• seq can be mimicked by using a range function to iterate combined using expressions like for.
          • sort is done by using the appropriately named Racket function sort and changing the comparison function and input list.

          If you want to sub-process invoke programs, then the output of a subprocess call can only be sent to a file stream like stdout or a plain file. To invoke multiple sub-processes one after another and continuously pass their outputs to one another involves a little bit of trickery which might be a bit complex to talk about in a comment, but it is do-able. The gist is to try to write tasks using the Racket standard library, then use subprocess when you need something not covered by it.

          ; display all files in pwd
          (for-each displayln (map path->string (directory-list)))
          ; display all files sorted
          (for-each displayln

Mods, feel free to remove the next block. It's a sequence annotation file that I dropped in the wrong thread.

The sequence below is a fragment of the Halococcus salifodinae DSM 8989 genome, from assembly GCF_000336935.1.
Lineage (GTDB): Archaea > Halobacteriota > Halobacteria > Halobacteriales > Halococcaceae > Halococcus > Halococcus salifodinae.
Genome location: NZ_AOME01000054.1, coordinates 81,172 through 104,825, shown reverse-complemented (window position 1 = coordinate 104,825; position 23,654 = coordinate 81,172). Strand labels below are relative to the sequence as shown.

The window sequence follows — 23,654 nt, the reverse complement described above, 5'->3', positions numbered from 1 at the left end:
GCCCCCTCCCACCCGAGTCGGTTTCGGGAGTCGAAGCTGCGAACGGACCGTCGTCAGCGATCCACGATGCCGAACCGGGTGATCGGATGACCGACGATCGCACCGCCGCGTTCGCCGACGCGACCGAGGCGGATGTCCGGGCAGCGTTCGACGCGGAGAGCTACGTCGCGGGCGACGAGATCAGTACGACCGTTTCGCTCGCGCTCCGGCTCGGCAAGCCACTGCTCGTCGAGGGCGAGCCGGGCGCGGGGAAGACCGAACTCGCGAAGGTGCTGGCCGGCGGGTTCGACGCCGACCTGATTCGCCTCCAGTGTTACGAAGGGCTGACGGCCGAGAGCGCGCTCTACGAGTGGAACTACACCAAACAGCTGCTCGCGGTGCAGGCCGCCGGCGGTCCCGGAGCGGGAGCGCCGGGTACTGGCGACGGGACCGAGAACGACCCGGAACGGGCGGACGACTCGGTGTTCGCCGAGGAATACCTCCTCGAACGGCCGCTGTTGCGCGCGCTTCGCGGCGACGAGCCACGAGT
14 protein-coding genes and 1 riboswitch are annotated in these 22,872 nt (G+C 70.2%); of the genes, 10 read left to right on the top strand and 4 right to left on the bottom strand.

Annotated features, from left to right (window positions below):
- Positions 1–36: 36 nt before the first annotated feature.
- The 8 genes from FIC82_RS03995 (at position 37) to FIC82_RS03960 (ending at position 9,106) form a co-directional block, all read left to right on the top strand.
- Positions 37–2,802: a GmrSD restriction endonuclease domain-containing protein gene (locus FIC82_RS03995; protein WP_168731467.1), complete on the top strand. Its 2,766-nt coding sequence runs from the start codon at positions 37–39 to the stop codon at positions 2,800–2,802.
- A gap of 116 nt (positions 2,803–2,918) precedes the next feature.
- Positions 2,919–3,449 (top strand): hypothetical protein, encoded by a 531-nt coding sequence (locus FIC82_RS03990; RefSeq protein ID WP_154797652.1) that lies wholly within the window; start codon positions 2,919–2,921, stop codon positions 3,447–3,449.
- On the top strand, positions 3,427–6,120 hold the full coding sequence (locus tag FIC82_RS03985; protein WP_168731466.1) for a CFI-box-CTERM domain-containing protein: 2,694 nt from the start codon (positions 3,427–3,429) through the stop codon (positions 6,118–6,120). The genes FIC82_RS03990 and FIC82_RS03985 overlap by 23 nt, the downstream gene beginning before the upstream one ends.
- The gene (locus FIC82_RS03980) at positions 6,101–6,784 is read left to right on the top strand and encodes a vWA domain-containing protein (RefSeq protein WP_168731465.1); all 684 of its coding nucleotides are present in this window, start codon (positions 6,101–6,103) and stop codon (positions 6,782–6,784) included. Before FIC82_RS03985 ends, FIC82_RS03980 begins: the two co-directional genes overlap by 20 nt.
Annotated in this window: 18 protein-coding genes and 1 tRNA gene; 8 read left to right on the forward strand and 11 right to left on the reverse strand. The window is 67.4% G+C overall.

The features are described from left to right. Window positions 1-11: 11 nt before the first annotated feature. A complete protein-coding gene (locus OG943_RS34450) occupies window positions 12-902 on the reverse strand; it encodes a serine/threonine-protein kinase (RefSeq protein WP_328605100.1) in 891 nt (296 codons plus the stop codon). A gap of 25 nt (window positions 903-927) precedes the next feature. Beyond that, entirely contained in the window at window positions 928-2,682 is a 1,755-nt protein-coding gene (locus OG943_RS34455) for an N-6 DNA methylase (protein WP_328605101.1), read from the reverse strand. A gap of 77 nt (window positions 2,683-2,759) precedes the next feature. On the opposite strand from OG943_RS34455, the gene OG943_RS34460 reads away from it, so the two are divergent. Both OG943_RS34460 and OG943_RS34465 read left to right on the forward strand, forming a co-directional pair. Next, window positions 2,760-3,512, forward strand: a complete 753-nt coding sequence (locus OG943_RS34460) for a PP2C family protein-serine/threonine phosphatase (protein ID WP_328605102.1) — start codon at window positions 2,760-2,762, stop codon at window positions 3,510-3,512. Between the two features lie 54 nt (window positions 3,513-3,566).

(sort (map path->string (directory-list)) string<?))
          ; regexp match over a list of sorted files
          (for-each displayln
            (filter (λ (fname) (regexp-match? #rx".*png" fname))
                     (sort (map path->string (directory-list)) string<?)))
        2. 2

          As posted in a sibling message, it’s much easier to use built-in functions than to shell out and call another program. Personally, I find Racket more convenient for writing scripts that need to work in parallel. For example, a script gets the load average from several machines in parallel over ssh.

      2. 1

        Would also love to see examples.

        1. 2

          Best way I can quickly sum it up is clever use of the function subprocess in Racket.

          (define (start-and-run bin . args)
            (define-values (s i o e)
              (apply subprocess
                `(,(current-output-port) ,(current-input-port) stdout
                  ,(find-executable-path "seq")
            (subprocess-wait s))
          (start-and-run "seq" "1" "10")

          This outputs the seq command to stdout, and allows for arbitrary commands so you can do zero-arg sub-processes or however many you need/like. The current-output-port and current-input-port calls are parameters that you can adjust by using a parameterize block to control the input/output from the exterior.